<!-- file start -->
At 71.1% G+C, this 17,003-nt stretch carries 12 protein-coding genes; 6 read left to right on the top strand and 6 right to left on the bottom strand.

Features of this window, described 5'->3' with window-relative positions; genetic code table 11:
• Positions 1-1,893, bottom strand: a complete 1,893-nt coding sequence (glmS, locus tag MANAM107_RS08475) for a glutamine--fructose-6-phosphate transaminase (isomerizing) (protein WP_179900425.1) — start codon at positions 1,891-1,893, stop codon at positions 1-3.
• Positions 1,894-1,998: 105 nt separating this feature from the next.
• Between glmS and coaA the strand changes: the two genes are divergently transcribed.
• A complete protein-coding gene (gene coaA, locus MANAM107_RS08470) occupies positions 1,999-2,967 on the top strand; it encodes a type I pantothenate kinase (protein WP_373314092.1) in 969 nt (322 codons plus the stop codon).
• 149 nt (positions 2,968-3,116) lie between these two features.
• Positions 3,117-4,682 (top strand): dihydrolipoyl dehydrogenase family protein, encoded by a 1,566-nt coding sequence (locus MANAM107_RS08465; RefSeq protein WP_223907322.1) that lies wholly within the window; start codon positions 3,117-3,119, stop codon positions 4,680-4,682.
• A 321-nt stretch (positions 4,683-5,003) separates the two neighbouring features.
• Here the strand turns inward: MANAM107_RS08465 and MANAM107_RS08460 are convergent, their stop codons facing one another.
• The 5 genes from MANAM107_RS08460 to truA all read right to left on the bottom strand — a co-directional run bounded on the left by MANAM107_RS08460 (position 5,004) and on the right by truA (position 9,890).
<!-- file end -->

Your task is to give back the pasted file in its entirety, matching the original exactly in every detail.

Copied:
At 71.1% G+C, this 17,003-nt stretch carries 12 protein-coding genes; 6 read left to right on the top strand and 6 right to left on the bottom strand.

Features of this window, described 5'->3' with window-relative positions; genetic code table 11:
• Positions 1-1,893, bottom strand: a complete 1,893-nt coding sequence (glmS, locus tag MANAM107_RS08475) for a glutamine--fructose-6-phosphate transaminase (isomerizing) (protein WP_179900425.1) — start codon at positions 1,891-1,893, stop codon at positions 1-3.
• Positions 1,894-1,998: 105 nt separating this feature from the next.
• Between glmS and coaA the strand changes: the two genes are divergently transcribed.
• A complete protein-coding gene (gene coaA, locus MANAM107_RS08470) occupies positions 1,999-2,967 on the top strand; it encodes a type I pantothenate kinase (protein WP_373314092.1) in 969 nt (322 codons plus the stop codon).
• 149 nt (positions 2,968-3,116) lie between these two features.
• Positions 3,117-4,682 (top strand): dihydrolipoyl dehydrogenase family protein, encoded by a 1,566-nt coding sequence (locus MANAM107_RS08465; RefSeq protein WP_223907322.1) that lies wholly within the window; start codon positions 3,117-3,119, stop codon positions 4,680-4,682.
• A 321-nt stretch (positions 4,683-5,003) separates the two neighbouring features.
• Here the strand turns inward: MANAM107_RS08465 and MANAM107_RS08460 are convergent, their stop codons facing one another.
• The 5 genes from MANAM107_RS08460 to truA all read right to left on the bottom strand — a co-directional run bounded on the left by MANAM107_RS08460 (position 5,004) and on the right by truA (position 9,890).